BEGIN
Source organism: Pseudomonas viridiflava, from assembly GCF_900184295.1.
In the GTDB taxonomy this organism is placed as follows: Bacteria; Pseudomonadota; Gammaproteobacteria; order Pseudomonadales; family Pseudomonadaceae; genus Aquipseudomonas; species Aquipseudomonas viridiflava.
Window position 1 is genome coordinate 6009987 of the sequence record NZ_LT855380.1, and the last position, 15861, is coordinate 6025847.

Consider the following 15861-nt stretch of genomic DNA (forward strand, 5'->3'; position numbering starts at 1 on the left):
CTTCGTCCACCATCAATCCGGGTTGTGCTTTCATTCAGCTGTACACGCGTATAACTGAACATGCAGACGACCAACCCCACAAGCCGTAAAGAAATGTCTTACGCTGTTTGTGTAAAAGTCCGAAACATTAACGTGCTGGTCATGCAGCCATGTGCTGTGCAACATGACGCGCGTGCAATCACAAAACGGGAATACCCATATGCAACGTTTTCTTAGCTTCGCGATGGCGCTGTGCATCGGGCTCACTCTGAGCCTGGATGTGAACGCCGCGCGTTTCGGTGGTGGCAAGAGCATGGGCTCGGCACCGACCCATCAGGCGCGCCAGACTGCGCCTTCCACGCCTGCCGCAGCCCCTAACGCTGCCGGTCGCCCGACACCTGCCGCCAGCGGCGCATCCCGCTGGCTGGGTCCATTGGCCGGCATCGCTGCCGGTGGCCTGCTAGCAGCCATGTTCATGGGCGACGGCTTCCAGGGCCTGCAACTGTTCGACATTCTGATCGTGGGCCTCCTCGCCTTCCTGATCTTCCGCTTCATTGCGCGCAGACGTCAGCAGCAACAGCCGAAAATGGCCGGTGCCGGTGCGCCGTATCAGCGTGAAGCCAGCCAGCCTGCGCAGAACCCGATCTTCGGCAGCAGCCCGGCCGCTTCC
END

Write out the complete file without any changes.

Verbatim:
Source organism: Pseudomonas viridiflava, from assembly GCF_900184295.1.
In the GTDB taxonomy this organism is placed as follows: Bacteria; Pseudomonadota; Gammaproteobacteria; order Pseudomonadales; family Pseudomonadaceae; genus Aquipseudomonas; species Aquipseudomonas viridiflava.
Window position 1 is genome coordinate 6009987 of the sequence record NZ_LT855380.1, and the last position, 15861, is coordinate 6025847.

Consider the following 15861-nt stretch of genomic DNA (forward strand, 5'->3'; position numbering starts at 1 on the left):
CTTCGTCCACCATCAATCCGGGTTGTGCTTTCATTCAGCTGTACACGCGTATAACTGAACATGCAGACGACCAACCCCACAAGCCGTAAAGAAATGTCTTACGCTGTTTGTGTAAAAGTCCGAAACATTAACGTGCTGGTCATGCAGCCATGTGCTGTGCAACATGACGCGCGTGCAATCACAAAACGGGAATACCCATATGCAACGTTTTCTTAGCTTCGCGATGGCGCTGTGCATCGGGCTCACTCTGAGCCTGGATGTGAACGCCGCGCGTTTCGGTGGTGGCAAGAGCATGGGCTCGGCACCGACCCATCAGGCGCGCCAGACTGCGCCTTCCACGCCTGCCGCAGCCCCTAACGCTGCCGGTCGCCCGACACCTGCCGCCAGCGGCGCATCCCGCTGGCTGGGTCCATTGGCCGGCATCGCTGCCGGTGGCCTGCTAGCAGCCATGTTCATGGGCGACGGCTTCCAGGGCCTGCAACTGTTCGACATTCTGATCGTGGGCCTCCTCGCCTTCCTGATCTTCCGCTTCATTGCGCGCAGACGTCAGCAGCAACAGCCGAAAATGGCCGGTGCCGGTGCGCCGTATCAGCGTGAAGCCAGCCAGCCTGCGCAGAACCCGATCTTCGGCAGCAGCCCGGCCGCTTCC